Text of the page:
Northern Ireland flag protests signal wider problems
BELFAST, United Kingdom (AFP) – The flag protests in Northern Ireland have exposed the deep sense of alienation felt by the staunchly pro-British Loyalist community, as the benefits of the peace process seemingly pass them by.
The unrest has also shown how symbolism remains a highly contentious issue in areas of Belfast where deprivation, unemployment and educational under-achievement have become entrenched.
The capital’s City Council – hung between Catholic Irish and Protestant British parties with the cross-community Alliance holding the balance of power – voted on December 3 to fly the British flag above the City Hall only on certain designated days. Until then, it had flown all-year round.
Since the vote, loyalists – the working-class hardcore of Northern Ireland’s Protestant unionists – have taken to the streets to protest and even riot, an explosion of anger that few predicted.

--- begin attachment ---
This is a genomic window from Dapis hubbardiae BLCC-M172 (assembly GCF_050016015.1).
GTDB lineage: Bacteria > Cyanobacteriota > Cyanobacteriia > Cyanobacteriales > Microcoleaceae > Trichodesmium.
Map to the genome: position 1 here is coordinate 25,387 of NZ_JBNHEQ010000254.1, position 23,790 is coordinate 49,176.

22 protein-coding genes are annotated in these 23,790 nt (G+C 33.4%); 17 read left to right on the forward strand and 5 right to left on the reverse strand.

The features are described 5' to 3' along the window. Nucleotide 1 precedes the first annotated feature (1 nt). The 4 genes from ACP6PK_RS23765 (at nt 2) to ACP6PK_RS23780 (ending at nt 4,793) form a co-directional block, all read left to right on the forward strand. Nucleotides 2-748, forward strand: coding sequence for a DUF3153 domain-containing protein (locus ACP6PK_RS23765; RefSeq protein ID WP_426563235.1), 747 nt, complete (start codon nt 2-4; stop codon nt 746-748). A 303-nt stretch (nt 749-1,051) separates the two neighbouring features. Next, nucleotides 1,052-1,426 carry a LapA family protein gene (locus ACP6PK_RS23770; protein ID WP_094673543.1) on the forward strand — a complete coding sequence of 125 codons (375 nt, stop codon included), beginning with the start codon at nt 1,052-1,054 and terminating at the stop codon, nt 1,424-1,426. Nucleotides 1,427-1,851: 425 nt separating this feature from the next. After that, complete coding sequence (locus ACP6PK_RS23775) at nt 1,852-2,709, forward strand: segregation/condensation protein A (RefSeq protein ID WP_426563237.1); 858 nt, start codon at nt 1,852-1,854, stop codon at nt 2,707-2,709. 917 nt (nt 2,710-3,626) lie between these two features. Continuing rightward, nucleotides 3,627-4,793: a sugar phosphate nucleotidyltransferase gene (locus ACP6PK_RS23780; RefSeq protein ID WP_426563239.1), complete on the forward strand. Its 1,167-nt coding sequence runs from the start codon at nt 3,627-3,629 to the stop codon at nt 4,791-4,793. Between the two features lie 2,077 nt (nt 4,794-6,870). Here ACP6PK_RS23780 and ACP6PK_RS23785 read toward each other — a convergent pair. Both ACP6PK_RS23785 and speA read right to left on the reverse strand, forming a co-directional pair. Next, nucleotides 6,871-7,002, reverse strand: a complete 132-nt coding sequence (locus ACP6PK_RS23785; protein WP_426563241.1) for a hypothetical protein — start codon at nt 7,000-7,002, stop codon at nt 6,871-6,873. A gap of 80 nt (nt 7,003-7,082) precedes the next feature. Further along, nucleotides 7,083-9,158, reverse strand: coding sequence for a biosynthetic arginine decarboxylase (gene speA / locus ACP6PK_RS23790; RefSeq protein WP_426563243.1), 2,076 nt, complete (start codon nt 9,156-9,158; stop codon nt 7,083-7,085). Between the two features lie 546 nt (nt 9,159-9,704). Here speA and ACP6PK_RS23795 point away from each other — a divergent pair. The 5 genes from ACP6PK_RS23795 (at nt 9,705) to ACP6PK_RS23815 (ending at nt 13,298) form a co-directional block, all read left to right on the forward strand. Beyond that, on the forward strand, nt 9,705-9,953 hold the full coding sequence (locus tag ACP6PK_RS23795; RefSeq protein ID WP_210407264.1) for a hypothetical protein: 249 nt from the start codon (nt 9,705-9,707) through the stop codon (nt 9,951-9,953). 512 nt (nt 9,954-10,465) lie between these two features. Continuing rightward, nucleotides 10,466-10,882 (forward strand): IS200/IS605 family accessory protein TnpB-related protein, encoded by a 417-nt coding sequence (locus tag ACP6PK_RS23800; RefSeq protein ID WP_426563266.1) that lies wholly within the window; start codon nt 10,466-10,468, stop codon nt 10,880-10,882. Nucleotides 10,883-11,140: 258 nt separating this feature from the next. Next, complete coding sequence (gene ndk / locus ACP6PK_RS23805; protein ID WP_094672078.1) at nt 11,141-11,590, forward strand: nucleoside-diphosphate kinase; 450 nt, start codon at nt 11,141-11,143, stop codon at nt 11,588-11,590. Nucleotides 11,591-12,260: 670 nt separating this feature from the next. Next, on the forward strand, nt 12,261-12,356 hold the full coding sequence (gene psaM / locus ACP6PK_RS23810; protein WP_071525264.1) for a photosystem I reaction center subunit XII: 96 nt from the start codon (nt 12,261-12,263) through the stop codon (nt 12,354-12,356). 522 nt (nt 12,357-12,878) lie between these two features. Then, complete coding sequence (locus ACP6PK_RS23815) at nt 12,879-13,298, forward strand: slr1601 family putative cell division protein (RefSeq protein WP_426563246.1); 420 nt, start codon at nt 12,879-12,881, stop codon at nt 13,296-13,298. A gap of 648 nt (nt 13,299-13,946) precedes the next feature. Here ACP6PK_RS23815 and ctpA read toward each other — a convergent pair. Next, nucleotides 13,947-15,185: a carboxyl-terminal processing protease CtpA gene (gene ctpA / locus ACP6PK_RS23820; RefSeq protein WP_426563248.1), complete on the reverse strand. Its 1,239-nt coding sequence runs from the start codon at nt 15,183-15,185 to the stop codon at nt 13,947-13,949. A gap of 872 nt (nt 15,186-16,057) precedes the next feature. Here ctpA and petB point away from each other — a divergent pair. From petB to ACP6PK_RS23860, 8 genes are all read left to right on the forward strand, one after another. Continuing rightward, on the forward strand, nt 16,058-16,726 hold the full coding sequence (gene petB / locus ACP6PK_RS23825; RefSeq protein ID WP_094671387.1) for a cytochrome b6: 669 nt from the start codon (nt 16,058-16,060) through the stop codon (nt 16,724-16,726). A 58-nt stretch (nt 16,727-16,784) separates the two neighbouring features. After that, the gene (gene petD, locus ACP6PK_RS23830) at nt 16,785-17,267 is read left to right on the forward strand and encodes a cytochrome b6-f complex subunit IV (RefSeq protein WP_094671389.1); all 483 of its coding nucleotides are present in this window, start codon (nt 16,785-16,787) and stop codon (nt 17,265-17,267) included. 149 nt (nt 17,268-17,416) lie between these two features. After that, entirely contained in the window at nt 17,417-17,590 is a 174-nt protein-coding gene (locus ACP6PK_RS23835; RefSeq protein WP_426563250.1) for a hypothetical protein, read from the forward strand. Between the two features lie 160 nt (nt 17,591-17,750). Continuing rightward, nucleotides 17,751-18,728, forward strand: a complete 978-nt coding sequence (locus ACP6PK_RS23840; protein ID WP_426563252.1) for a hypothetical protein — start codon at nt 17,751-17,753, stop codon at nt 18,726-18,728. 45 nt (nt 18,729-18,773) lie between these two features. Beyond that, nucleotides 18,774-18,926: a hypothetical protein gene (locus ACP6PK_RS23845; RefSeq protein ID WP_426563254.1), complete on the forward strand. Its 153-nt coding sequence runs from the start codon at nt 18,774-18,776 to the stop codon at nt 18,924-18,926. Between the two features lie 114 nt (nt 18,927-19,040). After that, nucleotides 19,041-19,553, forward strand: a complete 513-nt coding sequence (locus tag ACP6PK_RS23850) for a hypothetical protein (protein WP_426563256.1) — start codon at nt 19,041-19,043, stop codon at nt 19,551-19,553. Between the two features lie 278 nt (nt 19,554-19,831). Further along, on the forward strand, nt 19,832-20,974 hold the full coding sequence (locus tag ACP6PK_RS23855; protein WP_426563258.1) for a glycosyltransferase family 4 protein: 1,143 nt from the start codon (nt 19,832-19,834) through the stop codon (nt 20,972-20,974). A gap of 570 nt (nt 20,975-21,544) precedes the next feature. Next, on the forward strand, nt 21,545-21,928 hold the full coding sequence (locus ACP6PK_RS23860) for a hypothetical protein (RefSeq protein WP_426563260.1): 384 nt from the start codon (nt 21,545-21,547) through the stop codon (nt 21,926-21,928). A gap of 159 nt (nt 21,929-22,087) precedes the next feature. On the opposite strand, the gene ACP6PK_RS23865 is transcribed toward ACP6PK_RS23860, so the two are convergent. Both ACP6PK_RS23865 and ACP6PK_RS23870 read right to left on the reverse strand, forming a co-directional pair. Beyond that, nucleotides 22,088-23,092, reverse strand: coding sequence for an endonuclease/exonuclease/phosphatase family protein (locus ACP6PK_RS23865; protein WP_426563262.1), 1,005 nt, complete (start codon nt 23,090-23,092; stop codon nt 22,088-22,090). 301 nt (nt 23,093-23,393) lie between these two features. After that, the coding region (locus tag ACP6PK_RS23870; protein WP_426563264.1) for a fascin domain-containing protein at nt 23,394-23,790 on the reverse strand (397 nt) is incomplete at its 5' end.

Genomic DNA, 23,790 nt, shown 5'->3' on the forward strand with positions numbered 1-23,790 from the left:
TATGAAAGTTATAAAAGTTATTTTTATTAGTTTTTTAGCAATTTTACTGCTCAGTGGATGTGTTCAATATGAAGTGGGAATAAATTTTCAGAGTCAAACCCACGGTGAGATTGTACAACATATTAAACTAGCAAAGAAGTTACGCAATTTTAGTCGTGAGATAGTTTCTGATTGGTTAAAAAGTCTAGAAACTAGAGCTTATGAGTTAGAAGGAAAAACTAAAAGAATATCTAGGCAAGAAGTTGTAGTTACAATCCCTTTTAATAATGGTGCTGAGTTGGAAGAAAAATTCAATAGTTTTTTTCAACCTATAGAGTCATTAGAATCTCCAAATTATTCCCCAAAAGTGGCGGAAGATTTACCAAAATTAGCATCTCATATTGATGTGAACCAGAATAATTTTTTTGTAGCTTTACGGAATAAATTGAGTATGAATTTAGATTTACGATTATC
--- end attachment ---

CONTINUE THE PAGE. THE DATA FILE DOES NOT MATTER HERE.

On Saturday alone, 29 police officers were hurt in rioting.
At a small, daily demonstration outside the Alliance office in the loyalist heartland of east Belfast one local man, said loyalist concerns were simply not registering with politicians.
He wore the British flag round his shoulders as well as on the hat and scarf keeping out the January chill. He brandished a banner reading “Defend our flag”.
“That flag was up for 106 years. It’s Britain. It should be up.
“It’s not on, they just take and take,” he said of the Irish nationalists now sharing power in Northern Ireland with unionist parties.
“It’s all right having peace and all, but not at any price.”
Dominic Bryan, director of the Institute of Irish Studies at Queen’s University Belfast, said the attachment to flags and emblems is heightened in ethnic disputes.
Unionist politicians had failed to prepare their electorate for the implications that power-sharing inevitably has for symbols such as the City Hall flag, he said.
“It seems madness to the outside world, but that is what people get deeply perturbed about,” he told AFP.